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8 Reasons Not to buy a BMW E90

8 Reasons why you should not buy a BMW E90 3 Series.
This is an individual's advice about buying a BMW 3 Series E90.
The car in question was a 2006 E90 Saloon 318i with the N46 engine. When I bought the car it had a FULL BMW service history from Williams BMW in Liverpool, and every MOT had been carried out there.
1. Where do we start, within days of picking the car up (it was a private sale) i started to notice a whining/whirling noise, almost like the sound of a jet engine. I had originally put it down to the new brake pads bedding in, as they had just been fitted, but after a few days the jet engine noise was still there, and even seemed to be getting louder.
Had the car diagnosed at the local garage and the problem was the diff, which needed to either be replaced or reconditioned. The car had only covered 69k, and found it shocking that the diff would need to be replaced on a BMW 3 series after this short space of time. After a bit of reading online, a lot of other people had experienced the same thing, and some have reported a failing diff at around 50k... According to some forums, the materials used in the E90 units are a lot cheaper and was done to save costs at BMW (this is only forum talk, no idea how true this is)
The diff was reconditioned at a cost of £560. it cured the problem at first, but within 3 months the noise was back, and was even louder. So after 3 months of owning this car, I already hated it.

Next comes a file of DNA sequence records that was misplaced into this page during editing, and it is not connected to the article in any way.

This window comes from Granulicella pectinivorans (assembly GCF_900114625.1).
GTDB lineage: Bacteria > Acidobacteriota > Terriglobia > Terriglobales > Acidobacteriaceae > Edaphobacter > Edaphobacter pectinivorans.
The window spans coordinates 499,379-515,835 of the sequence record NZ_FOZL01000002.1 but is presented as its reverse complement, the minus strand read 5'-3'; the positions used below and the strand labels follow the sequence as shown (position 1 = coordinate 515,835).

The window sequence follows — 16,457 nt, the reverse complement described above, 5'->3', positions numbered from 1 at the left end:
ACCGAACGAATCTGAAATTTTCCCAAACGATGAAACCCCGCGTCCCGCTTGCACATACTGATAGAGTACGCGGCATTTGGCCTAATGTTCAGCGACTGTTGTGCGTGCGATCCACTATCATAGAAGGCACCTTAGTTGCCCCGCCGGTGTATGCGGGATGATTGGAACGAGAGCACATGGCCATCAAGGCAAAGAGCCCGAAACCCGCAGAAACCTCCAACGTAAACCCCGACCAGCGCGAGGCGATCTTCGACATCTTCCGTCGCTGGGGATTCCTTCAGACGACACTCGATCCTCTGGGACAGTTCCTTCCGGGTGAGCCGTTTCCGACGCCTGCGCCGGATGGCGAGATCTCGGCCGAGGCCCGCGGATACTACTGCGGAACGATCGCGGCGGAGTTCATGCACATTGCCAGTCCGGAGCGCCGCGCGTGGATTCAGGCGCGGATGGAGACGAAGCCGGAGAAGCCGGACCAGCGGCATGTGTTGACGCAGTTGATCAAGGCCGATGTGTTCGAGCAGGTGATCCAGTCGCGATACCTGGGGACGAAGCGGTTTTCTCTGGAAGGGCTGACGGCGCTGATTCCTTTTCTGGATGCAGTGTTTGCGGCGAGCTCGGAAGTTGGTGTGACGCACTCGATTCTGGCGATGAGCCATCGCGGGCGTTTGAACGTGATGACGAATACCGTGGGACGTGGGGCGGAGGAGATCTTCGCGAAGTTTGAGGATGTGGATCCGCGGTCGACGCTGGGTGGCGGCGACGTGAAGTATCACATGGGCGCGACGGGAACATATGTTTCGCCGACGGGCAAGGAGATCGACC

2. So while I was doing my daily drive, with the diff whine present in my ears, I heard a 'bong' out of nowhere. The engine warning light had illuminated on the dashboard Speedo area, typical I thought. So i used the C110 scan tool to diagnose the problem, hoping it would be something simple like a coil or o2 sensor. NOPE. The codes I got were 2A63 2A61 2A6B, all relating to the VVT motor. So this is a job where the top needs to come off the engine and have the valvetronic motor or VVT replaced at a cost of £390. All faults were cleared and the engine light was gone. The trouble is that it kept coming back on every 50 or so miles, with the same fault codes, so wither the workmanship was not good, or the part we used was not up to the job either. Having spent close to £1000 by this point i thought, I can live with just resetting the code & engine light for now until i did some further research.
3. About 4 weeks later i needed to nip to the cash point on a fairly uneventful Sunday afternoon. I started my car, for the 2nd time that day, and heard a horrible ripping noise, it seemed to settle down a little so I pulled off and as I started to drive, the exhaust sounded like it had 100 holes in it, and was terribly loud, I felt embarrassed, the car had a total lack of power and when dipping and raising the clutch, I could hear what I would imagine to be the sound of little metal pieces or glass crystals clinking together. Off for another diagnosis, and this time it was the timing chain, you know, the timing chain that does not snap, well, to be fait it didn't snap, but it had stretched, and skipped or missed a few cogs, and some parts had sheared off. So this was another £450 in parts and labour. I needed the car, so it had to be done. By this point I am well into the £1500 mark (or there abouts)